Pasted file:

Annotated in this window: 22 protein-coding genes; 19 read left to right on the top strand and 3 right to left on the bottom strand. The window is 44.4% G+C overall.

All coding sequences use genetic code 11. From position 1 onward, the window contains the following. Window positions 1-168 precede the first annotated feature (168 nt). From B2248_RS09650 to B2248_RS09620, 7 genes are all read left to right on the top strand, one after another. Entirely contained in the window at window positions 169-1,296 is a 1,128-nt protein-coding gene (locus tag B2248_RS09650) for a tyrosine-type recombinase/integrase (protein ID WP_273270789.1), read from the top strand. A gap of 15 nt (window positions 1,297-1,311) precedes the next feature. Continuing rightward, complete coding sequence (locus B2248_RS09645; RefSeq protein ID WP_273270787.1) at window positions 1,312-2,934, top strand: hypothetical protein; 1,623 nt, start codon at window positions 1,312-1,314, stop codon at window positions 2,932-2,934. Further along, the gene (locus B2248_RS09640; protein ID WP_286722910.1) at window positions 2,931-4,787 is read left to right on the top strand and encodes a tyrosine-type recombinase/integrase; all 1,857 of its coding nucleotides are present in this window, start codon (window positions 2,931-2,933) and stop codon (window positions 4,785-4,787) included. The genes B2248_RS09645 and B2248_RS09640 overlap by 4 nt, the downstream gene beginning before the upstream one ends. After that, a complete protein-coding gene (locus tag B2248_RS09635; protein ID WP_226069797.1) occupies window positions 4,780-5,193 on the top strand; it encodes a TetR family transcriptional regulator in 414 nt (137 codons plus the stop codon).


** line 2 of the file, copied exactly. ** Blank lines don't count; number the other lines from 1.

All coding sequences use genetic code 11. From position 1 onward, the window contains the following. Window positions 1-168 precede the first annotated feature (168 nt). From B2248_RS09650 to B2248_RS09620, 7 genes are all read left to right on the top strand, one after another. Entirely contained in the window at window positions 169-1,296 is a 1,128-nt protein-coding gene (locus tag B2248_RS09650) for a tyrosine-type recombinase/integrase (protein ID WP_273270789.1), read from the top strand. A gap of 15 nt (window positions 1,297-1,311) precedes the next feature. Continuing rightward, complete coding sequence (locus B2248_RS09645; RefSeq protein ID WP_273270787.1) at window positions 1,312-2,934, top strand: hypothetical protein; 1,623 nt, start codon at window positions 1,312-1,314, stop codon at window positions 2,932-2,934. Further along, the gene (locus B2248_RS09640; protein ID WP_286722910.1) at window positions 2,931-4,787 is read left to right on the top strand and encodes a tyrosine-type recombinase/integrase; all 1,857 of its coding nucleotides are present in this window, start codon (window positions 2,931-2,933) and stop codon (window positions 4,785-4,787) included. The genes B2248_RS09645 and B2248_RS09640 overlap by 4 nt, the downstream gene beginning before the upstream one ends. After that, a complete protein-coding gene (locus tag B2248_RS09635; protein ID WP_226069797.1) occupies window positions 4,780-5,193 on the top strand; it encodes a TetR family transcriptional regulator in 414 nt (137 codons plus the stop codon).